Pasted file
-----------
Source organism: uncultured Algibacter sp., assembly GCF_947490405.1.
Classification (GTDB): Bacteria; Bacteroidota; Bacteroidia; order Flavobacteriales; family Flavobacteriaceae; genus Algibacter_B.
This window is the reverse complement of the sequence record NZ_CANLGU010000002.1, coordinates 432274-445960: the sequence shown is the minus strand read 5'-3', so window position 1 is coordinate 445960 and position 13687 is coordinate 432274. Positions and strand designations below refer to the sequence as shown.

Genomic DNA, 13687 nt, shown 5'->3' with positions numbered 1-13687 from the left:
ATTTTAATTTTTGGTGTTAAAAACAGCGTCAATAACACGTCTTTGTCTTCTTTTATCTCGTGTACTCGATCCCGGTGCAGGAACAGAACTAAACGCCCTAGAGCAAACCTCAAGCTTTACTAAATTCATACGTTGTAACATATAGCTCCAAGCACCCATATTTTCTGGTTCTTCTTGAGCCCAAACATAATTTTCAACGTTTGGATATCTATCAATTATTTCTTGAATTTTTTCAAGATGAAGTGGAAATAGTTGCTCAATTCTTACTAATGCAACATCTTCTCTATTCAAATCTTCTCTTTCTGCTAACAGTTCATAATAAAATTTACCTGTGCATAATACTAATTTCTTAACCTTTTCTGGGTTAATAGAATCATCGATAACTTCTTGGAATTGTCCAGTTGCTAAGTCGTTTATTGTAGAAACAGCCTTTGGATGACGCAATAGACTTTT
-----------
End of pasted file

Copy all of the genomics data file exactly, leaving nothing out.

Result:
Source organism: uncultured Algibacter sp., assembly GCF_947490405.1.
Classification (GTDB): Bacteria; Bacteroidota; Bacteroidia; order Flavobacteriales; family Flavobacteriaceae; genus Algibacter_B.
This window is the reverse complement of the sequence record NZ_CANLGU010000002.1, coordinates 432274-445960: the sequence shown is the minus strand read 5'-3', so window position 1 is coordinate 445960 and position 13687 is coordinate 432274. Positions and strand designations below refer to the sequence as shown.

Genomic DNA, 13687 nt, shown 5'->3' with positions numbered 1-13687 from the left:
ATTTTAATTTTTGGTGTTAAAAACAGCGTCAATAACACGTCTTTGTCTTCTTTTATCTCGTGTACTCGATCCCGGTGCAGGAACAGAACTAAACGCCCTAGAGCAAACCTCAAGCTTTACTAAATTCATACGTTGTAACATATAGCTCCAAGCACCCATATTTTCTGGTTCTTCTTGAGCCCAAACATAATTTTCAACGTTTGGATATCTATCAATTATTTCTTGAATTTTTTCAAGATGAAGTGGAAATAGTTGCTCAATTCTTACTAATGCAACATCTTCTCTATTCAAATCTTCTCTTTCTGCTAACAGTTCATAATAAAATTTACCTGTGCATAATACTAATTTCTTAACCTTTTCTGGGTTAATAGAATCATCGATAACTTCTTGGAATTGTCCAGTTGCTAAGTCGTTTATTGTAGAAACAGCCTTTGGATGACGCAATAGACTTTT